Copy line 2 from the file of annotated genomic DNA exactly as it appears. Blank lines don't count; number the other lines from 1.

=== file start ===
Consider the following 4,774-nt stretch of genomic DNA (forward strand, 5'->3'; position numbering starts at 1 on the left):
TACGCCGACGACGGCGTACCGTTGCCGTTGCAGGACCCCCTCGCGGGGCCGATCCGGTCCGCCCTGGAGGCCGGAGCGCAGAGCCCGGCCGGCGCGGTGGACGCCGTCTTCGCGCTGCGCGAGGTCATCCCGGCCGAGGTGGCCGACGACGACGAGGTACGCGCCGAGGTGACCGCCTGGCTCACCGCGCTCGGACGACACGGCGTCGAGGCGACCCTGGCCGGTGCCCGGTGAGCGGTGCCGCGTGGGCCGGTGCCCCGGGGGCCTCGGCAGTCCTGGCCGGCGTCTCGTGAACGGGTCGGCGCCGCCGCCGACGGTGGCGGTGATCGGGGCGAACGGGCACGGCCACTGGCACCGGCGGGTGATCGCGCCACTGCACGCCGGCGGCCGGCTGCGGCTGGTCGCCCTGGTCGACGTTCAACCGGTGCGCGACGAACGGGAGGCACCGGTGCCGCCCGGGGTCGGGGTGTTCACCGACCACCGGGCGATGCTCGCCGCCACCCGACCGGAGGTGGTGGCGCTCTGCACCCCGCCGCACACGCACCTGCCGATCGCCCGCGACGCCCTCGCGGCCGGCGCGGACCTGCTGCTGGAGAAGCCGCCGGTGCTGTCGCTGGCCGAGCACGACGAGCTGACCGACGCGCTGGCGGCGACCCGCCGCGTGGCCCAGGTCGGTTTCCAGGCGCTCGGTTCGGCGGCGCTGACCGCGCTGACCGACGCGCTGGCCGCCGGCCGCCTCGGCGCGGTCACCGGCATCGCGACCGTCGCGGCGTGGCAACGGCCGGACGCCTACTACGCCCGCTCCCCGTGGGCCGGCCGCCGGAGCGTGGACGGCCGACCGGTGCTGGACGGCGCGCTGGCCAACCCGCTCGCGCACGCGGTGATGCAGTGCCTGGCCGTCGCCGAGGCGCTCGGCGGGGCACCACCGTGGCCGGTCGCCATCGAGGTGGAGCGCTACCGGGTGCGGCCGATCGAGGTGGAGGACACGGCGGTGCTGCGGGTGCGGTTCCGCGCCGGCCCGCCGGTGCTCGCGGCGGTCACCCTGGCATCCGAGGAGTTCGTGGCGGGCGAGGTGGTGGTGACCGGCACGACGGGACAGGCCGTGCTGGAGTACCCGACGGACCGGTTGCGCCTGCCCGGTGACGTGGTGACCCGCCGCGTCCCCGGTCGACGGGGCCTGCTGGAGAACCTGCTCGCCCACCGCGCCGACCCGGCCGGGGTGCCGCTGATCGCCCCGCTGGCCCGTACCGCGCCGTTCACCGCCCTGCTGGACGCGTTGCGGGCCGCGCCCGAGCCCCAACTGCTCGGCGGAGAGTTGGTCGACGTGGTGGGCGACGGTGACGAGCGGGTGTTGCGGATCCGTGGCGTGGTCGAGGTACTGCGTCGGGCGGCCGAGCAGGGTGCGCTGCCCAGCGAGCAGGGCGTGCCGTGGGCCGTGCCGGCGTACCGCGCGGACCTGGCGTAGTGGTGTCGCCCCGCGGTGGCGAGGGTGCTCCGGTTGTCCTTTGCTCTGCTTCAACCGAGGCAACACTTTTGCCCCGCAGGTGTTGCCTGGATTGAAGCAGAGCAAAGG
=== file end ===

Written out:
TACGCCGACGACGGCGTACCGTTGCCGTTGCAGGACCCCCTCGCGGGGCCGATCCGGTCCGCCCTGGAGGCCGGAGCGCAGAGCCCGGCCGGCGCGGTGGACGCCGTCTTCGCGCTGCGCGAGGTCATCCCGGCCGAGGTGGCCGACGACGACGAGGTACGCGCCGAGGTGACCGCCTGGCTCACCGCGCTCGGACGACACGGCGTCGAGGCGACCCTGGCCGGTGCCCGGTGAGCGGTGCCGCGTGGGCCGGTGCCCCGGGGGCCTCGGCAGTCCTGGCCGGCGTCTCGTGAACGGGTCGGCGCCGCCGCCGACGGTGGCGGTGATCGGGGCGAACGGGCACGGCCACTGGCACCGGCGGGTGATCGCGCCACTGCACGCCGGCGGCCGGCTGCGGCTGGTCGCCCTGGTCGACGTTCAACCGGTGCGCGACGAACGGGAGGCACCGGTGCCGCCCGGGGTCGGGGTGTTCACCGACCACCGGGCGATGCTCGCCGCCACCCGACCGGAGGTGGTGGCGCTCTGCACCCCGCCGCACACGCACCTGCCGATCGCCCGCGACGCCCTCGCGGCCGGCGCGGACCTGCTGCTGGAGAAGCCGCCGGTGCTGTCGCTGGCCGAGCACGACGAGCTGACCGACGCGCTGGCGGCGACCCGCCGCGTGGCCCAGGTCGGTTTCCAGGCGCTCGGTTCGGCGGCGCTGACCGCGCTGACCGACGCGCTGGCCGCCGGCCGCCTCGGCGCGGTCACCGGCATCGCGACCGTCGCGGCGTGGCAACGGCCGGACGCCTACTACGCCCGCTCCCCGTGGGCCGGCCGCCGGAGCGTGGACGGCCGACCGGTGCTGGACGGCGCGCTGGCCAACCCGCTCGCGCACGCGGTGATGCAGTGCCTGGCCGTCGCCGAGGCGCTCGGCGGGGCACCACCGTGGCCGGTCGCCATCGAGGTGGAGCGCTACCGGGTGCGGCCGATCGAGGTGGAGGACACGGCGGTGCTGCGGGTGCGGTTCCGCGCCGGCCCGCCGGTGCTCGCGGCGGTCACCCTGGCATCCGAGGAGTTCGTGGCGGGCGAGGTGGTGGTGACCGGCACGACGGGACAGGCCGTGCTGGAGTACCCGACGGACCGGTTGCGCCTGCCCGGTGACGTGGTGACCCGCCGCGTCCCCGGTCGACGGGGCCTGCTGGAGAACCTGCTCGCCCACCGCGCCGACCCGGCCGGGGTGCCGCTGATCGCCCCGCTGGCCCGTACCGCGCCGTTCACCGCCCTGCTGGACGCGTTGCGGGCCGCGCCCGAGCCCCAACTGCTCGGCGGAGAGTTGGTCGACGTGGTGGGCGACGGTGACGAGCGGGTGTTGCGGATCCGTGGCGTGGTCGAGGTACTGCGTCGGGCGGCCGAGCAGGGTGCGCTGCCCAGCGAGCAGGGCGTGCCGTGGGCCGTGCCGGCGTACCGCGCGGACCTGGCGTAGTGGTGTCGCCCCGCGGTGGCGAGGGTGCTCCGGTTGTCCTTTGCTCTGCTTCAACCGAGGCAACACTTTTGCCCCGCAGGTGTTGCCTGGATTGAAGCAGAGCAAAGG